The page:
There is some less desirable behaviour that can be ignored. Taking a puppy out for a walk is like going somewhere with a two-year-old. They’re distracted by everything, want to run off all over the place and alternate between racing along as fast as they can and stopping, lying down and refusing to move. They also pick up everything they see, from dirty tissues and random litter to pen tops and plastic bags containing other dog’s poos. When my daughter Ina was two, she wanted to be carried everywhere. She wasn’t keen on walking. My friend Caroline taught me what she called ‘the boring hold’. Have the child walk and when she whines ‘carrryyyy’,  pick her up and just stand there waiting until she asks to be put down again so you can actually go somewhere. When Pippa lies down and refuses to move, I employ the boring hold technique by turning away from her and standing very still. So far it’s been working.

Another thing about being a first-time owner that is reminiscent of being a first-time parent is that gnawing anxiety about not knowing stuff. ‘Shit, someone left me in charge of a puppy and I’m not fit for the purpose’ is what flashes through my head when I have to do something complicated like take the puppy with me to a work meeting that includes getting buses and the metro. Travel plus being in charge of a small, helpless being is right up there in my list of nightmare scenarios. Anxiety also causes a lot of frenzied online googling. ‘Is it normal for my girl puppy to have something that looks like a willy?’ (the answer was yes, she’ll grow into it. Weird, right?). ‘Is it normal for my puppy’s poop to be a different colour every time?’ Sure.

And then there’s the mad hour she has at a different time every day. A friend who’s a bit of an animal activist and against pedigree dogs (he works at Varkens in Nood – which is like a Dutch pig rescue charity) happened to mention ‘rage syndrome’ or Sudden Onset Aggression which can affect Golden Retrievers and other family-friendly breeds like Spaniels and Labradors.  Apparently, they suddenly go all mental and bitey and there’s nothing you can do about it. Pippa’s mad hour looks a bit like sudden onset aggression, the whites of her eyes appear, she races around with her ears flat to her head and jumps up nipping at everything in a total frenzy. Googling didn’t help assuage my concerns but last night at puppy training, Martijn learned it was normal puppy behaviour. Thank God for that.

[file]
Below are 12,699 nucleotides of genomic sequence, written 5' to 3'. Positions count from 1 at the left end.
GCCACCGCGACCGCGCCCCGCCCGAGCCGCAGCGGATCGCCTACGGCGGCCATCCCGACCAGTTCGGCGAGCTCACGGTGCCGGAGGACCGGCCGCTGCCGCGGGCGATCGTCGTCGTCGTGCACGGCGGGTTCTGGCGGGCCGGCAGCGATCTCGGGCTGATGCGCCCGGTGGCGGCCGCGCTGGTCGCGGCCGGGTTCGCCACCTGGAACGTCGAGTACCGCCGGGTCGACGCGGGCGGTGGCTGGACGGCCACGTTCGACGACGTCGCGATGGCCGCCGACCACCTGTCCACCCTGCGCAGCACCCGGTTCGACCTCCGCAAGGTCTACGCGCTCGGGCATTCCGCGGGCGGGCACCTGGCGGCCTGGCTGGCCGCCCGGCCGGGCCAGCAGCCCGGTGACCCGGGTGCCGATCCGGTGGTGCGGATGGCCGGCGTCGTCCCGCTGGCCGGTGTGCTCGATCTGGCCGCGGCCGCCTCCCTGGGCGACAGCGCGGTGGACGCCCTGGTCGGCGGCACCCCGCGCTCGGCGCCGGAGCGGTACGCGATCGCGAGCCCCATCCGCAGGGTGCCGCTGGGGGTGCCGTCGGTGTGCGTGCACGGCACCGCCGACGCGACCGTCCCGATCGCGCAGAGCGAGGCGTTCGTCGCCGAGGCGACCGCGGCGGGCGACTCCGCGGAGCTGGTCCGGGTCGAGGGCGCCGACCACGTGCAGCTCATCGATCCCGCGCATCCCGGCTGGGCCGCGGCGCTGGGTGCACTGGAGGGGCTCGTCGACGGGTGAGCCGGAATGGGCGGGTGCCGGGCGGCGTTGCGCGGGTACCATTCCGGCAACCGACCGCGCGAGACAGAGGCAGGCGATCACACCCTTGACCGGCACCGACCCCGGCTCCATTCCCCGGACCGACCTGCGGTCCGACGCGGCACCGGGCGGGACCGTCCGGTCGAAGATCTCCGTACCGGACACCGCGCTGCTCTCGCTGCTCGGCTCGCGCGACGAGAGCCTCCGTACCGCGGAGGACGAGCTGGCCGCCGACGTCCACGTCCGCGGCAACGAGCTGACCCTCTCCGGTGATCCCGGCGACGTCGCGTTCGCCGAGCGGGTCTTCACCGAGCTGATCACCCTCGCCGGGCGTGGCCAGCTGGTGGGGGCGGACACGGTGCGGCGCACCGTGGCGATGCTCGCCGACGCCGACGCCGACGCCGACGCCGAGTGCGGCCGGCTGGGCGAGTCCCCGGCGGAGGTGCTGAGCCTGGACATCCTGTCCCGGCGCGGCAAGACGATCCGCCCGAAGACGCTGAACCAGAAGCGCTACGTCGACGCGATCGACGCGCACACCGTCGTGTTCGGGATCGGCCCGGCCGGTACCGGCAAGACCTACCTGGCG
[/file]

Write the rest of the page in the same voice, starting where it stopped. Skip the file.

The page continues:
One final thing I’ve learned this month is let sleeping dogs lie. It’s when they’re at their sweetest, plus it’s the only time you can get some rest (or work done).


What Disney Can Learn from the Efteling

25 May 2016


For my son’s fourth birthday celebration, we decided to celebrate it at the Efteling in lieu of a party. We would spend two nights and three days at the Efteling Village Bosrijk, a holiday village that is part of the amusement park. We wanted something memorable, easy, convenient, that required absolutely no planning, or creativity on our parts. (Read = exhausted expat parents).


The Efteling is the Dutch version of Disneyland – a theme park dedicated to classic fairytales, rollercoasters, water rides and other attractions. But in reality, the Efteling is actually the original family-oriented theme park established in 1952. Whispers abound that Walt Disney himself happily took notes and inspiration from the Efteling to create Anaheim’s Disneyland three years later (not true).  


Though I haven’t visited any of Disney theme parks with my boys, it’s not hard for me to recollect the memories from my childhood of beloved rides – It’s a Small World, Mad Tea Party, the Matterhorn, and Pirates of the Caribbean. And of course,  Disney Grad Night when my entire high school class flew down to Los Angeles to party with thousands of other graduating seniors from 12:00 A.M. till 7:00 A.M. So when I begrudgingly agreed to go (I had an irrational “loyalty” to Disney), I was quite surprised with just how refreshingly magical the Efteling was.